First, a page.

BBS Faculty Member - Marsha Moses

Marsha Moses

Julia Dyckman Andrus Professor, Harvard Medical School
Director, Vascular Biology Program, Children's Hospital Boston
Department of Surgery, Harvard Medical School and Boston Children's Hospital



Boston Children's Hospital
Karp Family Research Laboratories 12.129
300 Longwood Ave.
Boston, MA 02115-5737
Tel: 617-919-2207
Fax: 617-730-4655
Email: marsha.moses@childrens.harvard.edu



Dr. Marsha A. Moses is the Julia Dyckman Andrus Professor at Harvard Medical School and the Director of the Vascular Biology Program at Boston Children's Hospital. She has made significant contributions to our understanding of the biochemical and molecular mechanisms that underlie the regulation of tumor development and progression. Dr. Moses and her laboratory have discovered several inhibitors of these processes that function at both the transcriptional and translational level, some of which are being developed for potential clinical use in a variety of human diseases. Named a pioneer in the field of Biomarker Medicine by the Journal of the National Cancer Institute, she created a Proteomics Initiative at Boston Children’s Hospital, has utilized its resources, including an extensive human biorepository and has leveraged her significant expertise in proteomics, to discover and validate a number of novel, non-invasive biomarkers for a variety of human cancers and non-neoplastic diseases. Several of these biomarkers are being used in clinical trials. Recently, she and her team have also engineered novel non-toxic, targeted nanomedicines for the treatment of human cancers and their metastases. These drug delivery systems are engineered to deliver a variety of therapeutic agents including siRNAs, gene editing systems and chemotherapies. A number of these diagnostics and potential therapeutics are included in Dr. Moses’ significant patent portfolio composed of both US and foreign patents.

Dr. Moses’ basic and translational work has been published in such journals as Science, The New England Journal of Medicine, Cell, PNAS and Nature Communications, among others. She received a Ph.D. in Biochemistry from Boston University and completed a National Institutes of Health postdoctoral fellowship at Boston Children's Hospital and MIT in the laboratory of Dr. Robert Langer. Dr. Moses is the recipient of a number of NIH and foundation grants and numerous awards and honors. She has been recognized with both of Harvard Medical School's mentoring awards, the A. Clifford Barger Mentoring Award and the Joseph B. Martin Dean’s Leadership Award for the Advancement of Women Faculty. Marsha has received the Excellence in Mentoring Award from the Postdoc Association of Boston Children’s Hospital and has also received their Award for Exceptional Mentorship. She has also received the Honorary Member Mentoring Award from the Association of Women Surgeons of the American College of Surgeons. Dr. Moses has been elected to the Institute of Medicine (National Academy of Medicine) of the National Academies of the United States, the National Academy of Inventors, the American Institute for Molecular and Biological Engineering and is a Fellow of the American Association for the Advancement of Science.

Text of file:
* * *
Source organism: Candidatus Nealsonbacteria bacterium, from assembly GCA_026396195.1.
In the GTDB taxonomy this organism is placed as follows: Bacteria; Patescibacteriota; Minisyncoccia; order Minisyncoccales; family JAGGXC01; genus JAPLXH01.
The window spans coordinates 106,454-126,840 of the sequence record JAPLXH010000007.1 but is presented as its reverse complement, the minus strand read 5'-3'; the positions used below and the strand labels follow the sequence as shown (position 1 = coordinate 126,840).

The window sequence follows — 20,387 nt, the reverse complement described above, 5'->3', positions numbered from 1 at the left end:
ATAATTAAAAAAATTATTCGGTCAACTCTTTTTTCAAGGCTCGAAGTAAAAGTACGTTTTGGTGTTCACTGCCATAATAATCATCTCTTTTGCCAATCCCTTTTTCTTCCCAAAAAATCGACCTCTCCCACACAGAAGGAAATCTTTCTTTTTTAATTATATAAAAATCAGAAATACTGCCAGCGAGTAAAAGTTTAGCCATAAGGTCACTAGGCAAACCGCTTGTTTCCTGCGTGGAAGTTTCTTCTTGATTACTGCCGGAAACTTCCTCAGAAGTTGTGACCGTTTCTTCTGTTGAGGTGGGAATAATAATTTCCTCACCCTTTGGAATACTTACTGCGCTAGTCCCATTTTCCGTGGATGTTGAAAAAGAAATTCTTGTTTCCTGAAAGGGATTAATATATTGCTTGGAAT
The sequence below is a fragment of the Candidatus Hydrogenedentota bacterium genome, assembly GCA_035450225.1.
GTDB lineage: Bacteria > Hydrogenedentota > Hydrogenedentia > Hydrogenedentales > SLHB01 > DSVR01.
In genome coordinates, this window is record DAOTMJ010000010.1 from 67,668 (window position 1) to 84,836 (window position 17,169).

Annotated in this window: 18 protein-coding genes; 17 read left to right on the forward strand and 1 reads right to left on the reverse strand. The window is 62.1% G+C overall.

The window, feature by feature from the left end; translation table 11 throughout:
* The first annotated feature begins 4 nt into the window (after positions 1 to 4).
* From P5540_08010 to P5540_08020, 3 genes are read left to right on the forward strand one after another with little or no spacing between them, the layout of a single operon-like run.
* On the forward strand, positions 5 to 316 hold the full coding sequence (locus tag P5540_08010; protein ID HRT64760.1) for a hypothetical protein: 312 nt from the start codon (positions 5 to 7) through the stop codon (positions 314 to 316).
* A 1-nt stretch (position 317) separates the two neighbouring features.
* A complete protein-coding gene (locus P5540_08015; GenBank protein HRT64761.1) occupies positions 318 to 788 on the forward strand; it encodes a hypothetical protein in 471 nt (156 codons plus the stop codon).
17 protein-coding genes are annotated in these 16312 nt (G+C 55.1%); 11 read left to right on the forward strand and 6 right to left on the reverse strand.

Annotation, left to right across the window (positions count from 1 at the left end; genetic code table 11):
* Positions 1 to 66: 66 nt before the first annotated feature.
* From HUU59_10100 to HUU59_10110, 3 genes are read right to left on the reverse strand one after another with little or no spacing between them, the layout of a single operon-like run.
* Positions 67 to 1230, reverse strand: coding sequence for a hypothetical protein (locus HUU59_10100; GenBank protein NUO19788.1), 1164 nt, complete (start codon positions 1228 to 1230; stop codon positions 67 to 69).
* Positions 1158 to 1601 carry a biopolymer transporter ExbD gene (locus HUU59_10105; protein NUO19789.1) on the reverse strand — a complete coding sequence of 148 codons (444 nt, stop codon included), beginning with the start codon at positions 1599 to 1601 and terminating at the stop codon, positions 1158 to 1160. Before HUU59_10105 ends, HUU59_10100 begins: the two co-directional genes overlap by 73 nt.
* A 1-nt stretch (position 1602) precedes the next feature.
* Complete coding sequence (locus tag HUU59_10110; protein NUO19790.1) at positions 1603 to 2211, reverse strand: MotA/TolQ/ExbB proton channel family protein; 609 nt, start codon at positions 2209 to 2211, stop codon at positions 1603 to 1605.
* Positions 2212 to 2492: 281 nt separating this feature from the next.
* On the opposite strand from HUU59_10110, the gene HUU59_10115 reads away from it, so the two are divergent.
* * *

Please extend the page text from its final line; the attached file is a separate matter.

Last Update: 3/9/2020



Publications

For a complete listing of publications click here.

 


 

Jia D, Hasso SM, Chan J, D’Amore, Zurakowski D, Rodig SJ, Moses MA. Transcriptional repression of VEGF by ZNF24: mechanistic studies and vascular consequences in vivo. Blood. 2012 Dec 3; Epub ahead of print. PMCID: In Process.

Roy R, Rodig S, Bielenberg D, Zurakowski D, Moses MA. ADAM12 transmembrane and secreted isoforms promote breast tumor growth and metastasis. J Biol Chem 2011 Apr 14; Epub ahead of print. PMCID: In Process.

Fernandez CA, Roy R, Lee S, Yang J, Panigrahy D, Van Vliet KJ, Moses MA. The anti-angiogenic peptide, Loop 6, binds IGF-IR. J Biol Chem. 2010 Oct 12; Epub ahead of print. PMID: 20940305

Yang J., Bielenberg D.R., Rodig S.J., Doiron R., Clifton M.C., Kung A.L., Strong R.K., Zurakowski D., Moses M.A. (2009) Lipocalin 2 promotes breast cancer progression. PNAS, 106(10):3913-8.

Harper J., Yan L., Louriero R., Wu I., Fang J., D'Amore P., Moses M.A. (2007) Repression of VEGF expression by the zinc finger transcription factor ZNF24. Cancer Res., 67(18):8736-41.

Pories S.E., Zurakowski D., Roy R., Lamb C.C., Raza S., Exarhopoulos A., Scheib R.G., Schumer S., Lenahan C., Borges V., Louis G.W., Anand A., Isakovich N., Hirschfield-Bartek J., Wewer U., Lotz M.M., Moses M.A. (2008) Urinary metalloproteinases: noninvasive biomarkers of breast cancer risk assessment. Cancer Epidemiol Biomarkers Prev., 17(5):1034-42.

Smith E.R., Manfredi M., Scott R.M., Black P., Moses M.A. (2007) A recurrent craniopharyngioma illustrates the potential usefulness of urinary matrix metalloproteinases as noninvasive biomarkers: case report. Neurosurgery, 60(6):E1148-9.



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